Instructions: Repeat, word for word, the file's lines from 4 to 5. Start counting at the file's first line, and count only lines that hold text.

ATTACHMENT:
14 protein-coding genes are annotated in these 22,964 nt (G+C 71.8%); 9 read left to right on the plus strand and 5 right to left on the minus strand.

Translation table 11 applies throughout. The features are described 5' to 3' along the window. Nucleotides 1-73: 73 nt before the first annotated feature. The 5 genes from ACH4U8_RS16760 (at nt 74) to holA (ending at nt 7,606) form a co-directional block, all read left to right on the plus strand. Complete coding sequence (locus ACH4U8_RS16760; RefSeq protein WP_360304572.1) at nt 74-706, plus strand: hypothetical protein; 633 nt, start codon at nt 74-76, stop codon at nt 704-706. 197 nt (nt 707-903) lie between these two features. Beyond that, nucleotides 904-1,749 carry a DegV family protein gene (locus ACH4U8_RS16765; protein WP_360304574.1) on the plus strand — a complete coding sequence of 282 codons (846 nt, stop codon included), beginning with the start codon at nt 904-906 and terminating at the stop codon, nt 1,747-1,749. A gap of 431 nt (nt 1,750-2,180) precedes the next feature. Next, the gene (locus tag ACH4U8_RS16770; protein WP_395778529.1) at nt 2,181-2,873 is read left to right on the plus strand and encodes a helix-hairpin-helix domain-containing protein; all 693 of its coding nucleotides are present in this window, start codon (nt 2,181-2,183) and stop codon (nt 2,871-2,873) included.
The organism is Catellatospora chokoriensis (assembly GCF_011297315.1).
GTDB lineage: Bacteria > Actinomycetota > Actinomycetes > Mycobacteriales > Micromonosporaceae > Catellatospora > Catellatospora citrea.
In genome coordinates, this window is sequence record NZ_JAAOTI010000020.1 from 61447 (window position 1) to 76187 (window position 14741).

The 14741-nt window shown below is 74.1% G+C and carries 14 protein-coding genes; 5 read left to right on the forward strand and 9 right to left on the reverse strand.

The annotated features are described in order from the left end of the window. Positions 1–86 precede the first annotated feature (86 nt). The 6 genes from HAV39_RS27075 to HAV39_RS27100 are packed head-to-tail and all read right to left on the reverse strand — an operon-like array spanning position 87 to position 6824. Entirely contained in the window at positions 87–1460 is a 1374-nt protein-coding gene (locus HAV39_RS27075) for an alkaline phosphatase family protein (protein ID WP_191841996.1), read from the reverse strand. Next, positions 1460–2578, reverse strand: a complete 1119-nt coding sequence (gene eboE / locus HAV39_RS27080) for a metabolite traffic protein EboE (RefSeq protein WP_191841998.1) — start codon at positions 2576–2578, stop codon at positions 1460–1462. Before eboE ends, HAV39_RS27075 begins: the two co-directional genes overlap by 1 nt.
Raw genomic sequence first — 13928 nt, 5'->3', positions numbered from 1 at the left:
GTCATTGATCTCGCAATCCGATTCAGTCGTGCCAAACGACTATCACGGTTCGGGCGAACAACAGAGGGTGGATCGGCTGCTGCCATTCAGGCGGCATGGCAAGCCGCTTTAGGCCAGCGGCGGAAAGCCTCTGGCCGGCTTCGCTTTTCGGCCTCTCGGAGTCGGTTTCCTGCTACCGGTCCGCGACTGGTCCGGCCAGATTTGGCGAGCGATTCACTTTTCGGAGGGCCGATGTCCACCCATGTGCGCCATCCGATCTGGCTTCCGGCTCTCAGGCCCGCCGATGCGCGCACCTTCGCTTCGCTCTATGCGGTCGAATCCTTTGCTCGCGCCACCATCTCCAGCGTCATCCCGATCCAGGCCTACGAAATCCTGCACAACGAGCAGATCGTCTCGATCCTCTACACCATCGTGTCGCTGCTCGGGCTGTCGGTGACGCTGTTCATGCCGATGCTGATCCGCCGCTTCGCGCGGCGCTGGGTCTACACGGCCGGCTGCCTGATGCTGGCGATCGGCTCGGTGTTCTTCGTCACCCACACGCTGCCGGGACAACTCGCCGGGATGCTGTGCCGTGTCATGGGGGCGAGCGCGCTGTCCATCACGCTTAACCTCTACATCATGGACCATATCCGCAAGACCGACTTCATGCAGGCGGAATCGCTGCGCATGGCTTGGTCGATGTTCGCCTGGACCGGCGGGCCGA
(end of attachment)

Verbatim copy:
GTDB lineage: Bacteria > Actinomycetota > Actinomycetes > Mycobacteriales > Micromonosporaceae > Catellatospora > Catellatospora citrea.
In genome coordinates, this window is sequence record NZ_JAAOTI010000020.1 from 61447 (window position 1) to 76187 (window position 14741).